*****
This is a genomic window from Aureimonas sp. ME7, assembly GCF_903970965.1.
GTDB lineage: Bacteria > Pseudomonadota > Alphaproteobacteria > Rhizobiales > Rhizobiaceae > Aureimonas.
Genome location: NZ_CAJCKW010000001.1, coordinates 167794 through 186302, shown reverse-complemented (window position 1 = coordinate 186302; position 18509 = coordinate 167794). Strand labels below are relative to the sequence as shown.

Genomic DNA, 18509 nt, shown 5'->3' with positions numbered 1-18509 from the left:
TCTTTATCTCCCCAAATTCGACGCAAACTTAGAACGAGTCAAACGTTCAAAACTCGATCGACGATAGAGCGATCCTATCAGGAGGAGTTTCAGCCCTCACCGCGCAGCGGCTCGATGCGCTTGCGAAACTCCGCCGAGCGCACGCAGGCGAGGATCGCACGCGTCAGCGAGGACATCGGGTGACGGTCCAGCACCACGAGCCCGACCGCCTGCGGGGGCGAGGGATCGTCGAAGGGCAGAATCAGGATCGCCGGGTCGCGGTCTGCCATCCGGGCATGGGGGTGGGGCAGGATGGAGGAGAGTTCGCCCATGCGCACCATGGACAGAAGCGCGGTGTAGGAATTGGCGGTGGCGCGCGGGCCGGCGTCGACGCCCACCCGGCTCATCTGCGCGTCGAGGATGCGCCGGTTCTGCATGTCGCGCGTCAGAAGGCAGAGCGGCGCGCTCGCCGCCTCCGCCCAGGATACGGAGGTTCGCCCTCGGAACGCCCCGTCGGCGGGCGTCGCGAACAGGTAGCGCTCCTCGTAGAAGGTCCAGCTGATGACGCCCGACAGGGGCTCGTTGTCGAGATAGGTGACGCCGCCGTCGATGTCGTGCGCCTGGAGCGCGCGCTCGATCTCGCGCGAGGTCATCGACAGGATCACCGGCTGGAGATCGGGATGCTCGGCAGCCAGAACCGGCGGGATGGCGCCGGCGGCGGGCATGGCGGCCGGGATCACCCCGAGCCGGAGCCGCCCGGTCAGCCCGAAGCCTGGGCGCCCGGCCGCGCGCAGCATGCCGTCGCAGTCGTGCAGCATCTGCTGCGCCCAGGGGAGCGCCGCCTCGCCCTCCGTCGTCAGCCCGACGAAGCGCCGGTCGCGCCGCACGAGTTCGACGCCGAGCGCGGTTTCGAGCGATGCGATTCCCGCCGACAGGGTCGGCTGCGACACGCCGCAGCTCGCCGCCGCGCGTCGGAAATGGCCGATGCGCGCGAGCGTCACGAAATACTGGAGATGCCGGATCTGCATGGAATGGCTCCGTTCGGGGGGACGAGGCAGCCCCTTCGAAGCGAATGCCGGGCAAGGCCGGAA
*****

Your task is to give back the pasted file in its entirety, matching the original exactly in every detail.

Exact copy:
This is a genomic window from Aureimonas sp. ME7, assembly GCF_903970965.1.
GTDB lineage: Bacteria > Pseudomonadota > Alphaproteobacteria > Rhizobiales > Rhizobiaceae > Aureimonas.
Genome location: NZ_CAJCKW010000001.1, coordinates 167794 through 186302, shown reverse-complemented (window position 1 = coordinate 186302; position 18509 = coordinate 167794). Strand labels below are relative to the sequence as shown.

Genomic DNA, 18509 nt, shown 5'->3' with positions numbered 1-18509 from the left:
TCTTTATCTCCCCAAATTCGACGCAAACTTAGAACGAGTCAAACGTTCAAAACTCGATCGACGATAGAGCGATCCTATCAGGAGGAGTTTCAGCCCTCACCGCGCAGCGGCTCGATGCGCTTGCGAAACTCCGCCGAGCGCACGCAGGCGAGGATCGCACGCGTCAGCGAGGACATCGGGTGACGGTCCAGCACCACGAGCCCGACCGCCTGCGGGGGCGAGGGATCGTCGAAGGGCAGAATCAGGATCGCCGGGTCGCGGTCTGCCATCCGGGCATGGGGGTGGGGCAGGATGGAGGAGAGTTCGCCCATGCGCACCATGGACAGAAGCGCGGTGTAGGAATTGGCGGTGGCGCGCGGGCCGGCGTCGACGCCCACCCGGCTCATCTGCGCGTCGAGGATGCGCCGGTTCTGCATGTCGCGCGTCAGAAGGCAGAGCGGCGCGCTCGCCGCCTCCGCCCAGGATACGGAGGTTCGCCCTCGGAACGCCCCGTCGGCGGGCGTCGCGAACAGGTAGCGCTCCTCGTAGAAGGTCCAGCTGATGACGCCCGACAGGGGCTCGTTGTCGAGATAGGTGACGCCGCCGTCGATGTCGTGCGCCTGGAGCGCGCGCTCGATCTCGCGCGAGGTCATCGACAGGATCACCGGCTGGAGATCGGGATGCTCGGCAGCCAGAACCGGCGGGATGGCGCCGGCGGCGGGCATGGCGGCCGGGATCACCCCGAGCCGGAGCCGCCCGGTCAGCCCGAAGCCTGGGCGCCCGGCCGCGCGCAGCATGCCGTCGCAGTCGTGCAGCATCTGCTGCGCCCAGGGGAGCGCCGCCTCGCCCTCCGTCGTCAGCCCGACGAAGCGCCGGTCGCGCCGCACGAGTTCGACGCCGAGCGCGGTTTCGAGCGATGCGATTCCCGCCGACAGGGTCGGCTGCGACACGCCGCAGCTCGCCGCCGCGCGTCGGAAATGGCCGATGCGCGCGAGCGTCACGAAATACTGGAGATGCCGGATCTGCATGGAATGGCTCCGTTCGGGGGGACGAGGCAGCCCCTTCGAAGCGAATGCCGGGCAAGGCCGGAA